MetLife Retirement & Income Solutions

Stable Value: Under The Hood

Sep 19, 2023

You’ve heard it here before, but it bears repeating: Over time, stable value consistently outperforms every other type of defined contribution (DC) capital preservation product, including money market funds and bank demand deposit accounts. Increasingly, plan sponsors and consultants have realized that stable value can add participant value not only in a capital preservation option, but in balanced and target date funds as well. In this article, we are going “under the hood” to show how the stable value “engine” achieves such remarkable results.

What is the stable value engine?

What we call the stable value “engine” are contracts with provisions that allow plans to hold the assets supporting the contract at “book value.” Accounting rules allow book value accounting only for contracts with the required provisions issued to participant-directed DC plans. “Book value” allows securities to be held at the price paid for them plus interest at a rate determined by contract rules regardless of the market value of the securities. As a result, participant transactions (withdrawals, transfers, loans, etc.) occur at book value and, because a stable value crediting rate cannot be negative, book values cannot decline. That means that the value that participants see on their statements can only decline because of withdrawals.

Participant values do not change because of day-to-day changes in the securities’ markets. Stable value smooths out the underlying market volatility by resetting the crediting rate periodically, typically quarterly. The crediting rate amortize market value gains and losses over time.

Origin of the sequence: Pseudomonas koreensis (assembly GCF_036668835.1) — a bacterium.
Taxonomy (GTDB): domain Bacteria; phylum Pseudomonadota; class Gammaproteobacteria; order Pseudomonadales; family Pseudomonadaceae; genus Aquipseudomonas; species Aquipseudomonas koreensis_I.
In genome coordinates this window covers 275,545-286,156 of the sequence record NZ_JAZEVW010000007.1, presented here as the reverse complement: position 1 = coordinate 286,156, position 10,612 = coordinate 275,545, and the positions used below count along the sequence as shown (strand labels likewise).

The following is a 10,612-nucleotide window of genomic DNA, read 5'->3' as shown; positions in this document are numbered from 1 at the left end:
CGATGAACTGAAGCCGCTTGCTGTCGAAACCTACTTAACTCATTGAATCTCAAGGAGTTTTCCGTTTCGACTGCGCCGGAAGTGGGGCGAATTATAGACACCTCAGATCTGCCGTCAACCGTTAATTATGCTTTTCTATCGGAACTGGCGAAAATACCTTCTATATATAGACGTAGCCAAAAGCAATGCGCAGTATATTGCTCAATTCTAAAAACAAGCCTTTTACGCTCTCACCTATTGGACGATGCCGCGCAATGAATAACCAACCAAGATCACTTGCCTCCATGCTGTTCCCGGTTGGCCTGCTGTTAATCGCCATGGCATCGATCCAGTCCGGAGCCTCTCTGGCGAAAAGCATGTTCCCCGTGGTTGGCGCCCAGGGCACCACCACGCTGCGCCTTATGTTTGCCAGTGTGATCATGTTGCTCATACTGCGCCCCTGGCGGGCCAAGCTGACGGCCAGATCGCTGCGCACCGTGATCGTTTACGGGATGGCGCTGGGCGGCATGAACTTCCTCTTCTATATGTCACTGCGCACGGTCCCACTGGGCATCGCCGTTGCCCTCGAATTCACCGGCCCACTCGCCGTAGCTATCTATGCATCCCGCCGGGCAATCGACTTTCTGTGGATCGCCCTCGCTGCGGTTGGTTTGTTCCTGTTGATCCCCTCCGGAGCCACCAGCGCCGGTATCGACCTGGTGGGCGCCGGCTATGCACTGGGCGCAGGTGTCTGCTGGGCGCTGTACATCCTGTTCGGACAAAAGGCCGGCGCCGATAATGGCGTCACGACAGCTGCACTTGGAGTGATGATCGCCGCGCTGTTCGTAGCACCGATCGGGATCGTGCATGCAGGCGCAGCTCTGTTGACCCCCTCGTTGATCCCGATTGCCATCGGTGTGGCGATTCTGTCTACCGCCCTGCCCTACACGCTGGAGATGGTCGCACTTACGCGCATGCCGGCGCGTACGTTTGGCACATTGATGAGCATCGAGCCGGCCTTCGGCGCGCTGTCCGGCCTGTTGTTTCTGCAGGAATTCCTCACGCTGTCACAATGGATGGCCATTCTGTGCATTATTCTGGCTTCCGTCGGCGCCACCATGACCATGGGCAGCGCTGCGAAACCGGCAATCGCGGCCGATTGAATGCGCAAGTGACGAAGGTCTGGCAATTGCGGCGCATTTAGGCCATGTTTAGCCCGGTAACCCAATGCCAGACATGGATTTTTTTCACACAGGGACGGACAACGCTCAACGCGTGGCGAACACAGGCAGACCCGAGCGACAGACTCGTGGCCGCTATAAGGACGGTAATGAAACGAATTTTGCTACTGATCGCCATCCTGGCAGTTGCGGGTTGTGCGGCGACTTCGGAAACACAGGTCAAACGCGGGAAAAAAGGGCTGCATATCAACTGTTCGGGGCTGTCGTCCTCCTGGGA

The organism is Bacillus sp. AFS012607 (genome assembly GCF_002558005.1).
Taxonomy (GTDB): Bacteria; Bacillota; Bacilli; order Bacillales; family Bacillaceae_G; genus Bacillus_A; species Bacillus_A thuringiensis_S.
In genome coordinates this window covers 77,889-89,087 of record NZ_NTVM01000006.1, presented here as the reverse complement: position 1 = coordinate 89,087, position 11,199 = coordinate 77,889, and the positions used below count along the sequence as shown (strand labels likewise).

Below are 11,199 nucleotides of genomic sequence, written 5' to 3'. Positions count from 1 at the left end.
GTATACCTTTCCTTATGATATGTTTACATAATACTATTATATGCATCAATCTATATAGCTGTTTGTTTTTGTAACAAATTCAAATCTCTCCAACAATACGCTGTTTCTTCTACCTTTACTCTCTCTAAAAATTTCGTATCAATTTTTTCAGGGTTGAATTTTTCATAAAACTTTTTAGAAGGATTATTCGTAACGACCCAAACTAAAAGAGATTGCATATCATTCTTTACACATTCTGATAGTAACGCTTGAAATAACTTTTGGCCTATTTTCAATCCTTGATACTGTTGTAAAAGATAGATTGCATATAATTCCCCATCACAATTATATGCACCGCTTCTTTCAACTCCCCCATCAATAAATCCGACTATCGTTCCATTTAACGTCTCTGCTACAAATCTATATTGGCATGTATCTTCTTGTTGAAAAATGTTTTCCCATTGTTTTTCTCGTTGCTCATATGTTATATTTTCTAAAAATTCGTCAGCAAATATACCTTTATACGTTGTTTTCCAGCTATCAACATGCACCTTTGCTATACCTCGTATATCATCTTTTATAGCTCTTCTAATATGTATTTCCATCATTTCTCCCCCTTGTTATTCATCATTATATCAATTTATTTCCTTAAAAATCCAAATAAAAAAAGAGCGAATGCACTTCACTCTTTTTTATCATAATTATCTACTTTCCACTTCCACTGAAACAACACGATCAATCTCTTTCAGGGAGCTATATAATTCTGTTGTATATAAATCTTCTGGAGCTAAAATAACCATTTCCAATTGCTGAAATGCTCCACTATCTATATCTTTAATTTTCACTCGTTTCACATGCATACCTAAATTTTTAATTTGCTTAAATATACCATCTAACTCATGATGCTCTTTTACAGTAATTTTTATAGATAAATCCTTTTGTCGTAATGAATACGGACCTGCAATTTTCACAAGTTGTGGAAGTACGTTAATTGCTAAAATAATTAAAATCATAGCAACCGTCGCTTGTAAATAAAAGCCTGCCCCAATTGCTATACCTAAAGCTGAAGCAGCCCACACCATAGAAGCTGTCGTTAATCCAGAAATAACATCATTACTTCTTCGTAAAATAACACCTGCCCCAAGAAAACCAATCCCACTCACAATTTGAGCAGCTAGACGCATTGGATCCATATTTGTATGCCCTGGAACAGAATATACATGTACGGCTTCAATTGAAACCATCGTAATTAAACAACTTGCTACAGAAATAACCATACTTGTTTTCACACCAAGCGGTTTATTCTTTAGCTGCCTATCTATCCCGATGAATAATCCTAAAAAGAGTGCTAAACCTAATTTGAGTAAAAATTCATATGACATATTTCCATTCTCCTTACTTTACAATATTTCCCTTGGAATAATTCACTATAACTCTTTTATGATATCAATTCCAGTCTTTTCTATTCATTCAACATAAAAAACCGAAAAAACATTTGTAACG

How it works

Let’s look at a simple hypothetical example, where the investments of a stable value fund have a contract value of $100,000,000 and a market value of $101,000,000. A participant makes a withdrawal from the participant’s balance of $10,000. Because participant balances are stated at contract value, the total participant balances decrease to $99,990,000, while the market value of the assets decreases to $100,990,000.

A table conveying Contract value Market value Market value ratio* Beginning balance $100M $101M 1.01 Participant withdrawal/balance change $10,000 $10,000 na New balance $99.99M $100.99M 1.010001 Market value ratio change 0.0001%

Since both the contract value and the market value decrease by the same amount, when they are not equal the market-to-book value ratios change slightly. In our example, the market value ratio increases by .0001%.

Stable value in an unstable economy

During times of market uncertainty and fluctuating interest rates, stable value is uniquely positioned to help protect DC participants’ assets. Stable value has long been a safe haven from market volatility for participants, especially in times of extreme market stress and declining equity markets.

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*Market value ratios rounded to nearest decimal point for illustration purposes.

Guarantees are subject to the financial strength and claims-paying ability of the issuing MetLife company.

All examples are hypothetical. Individual results may vary.

Group annuity contracts can be issued by Metropolitan Life Insurance Company, 200 Park Ave, NY, NY 10166 or Metropolitan Tower Life Insurance Company, 5601 South 59th St., Lincoln, NE 68516. Like most group annuity contracts, MetLife group annuities contain certain limitations, exclusions and terms for keeping them in force. Ask a MetLife representative for costs and complete details.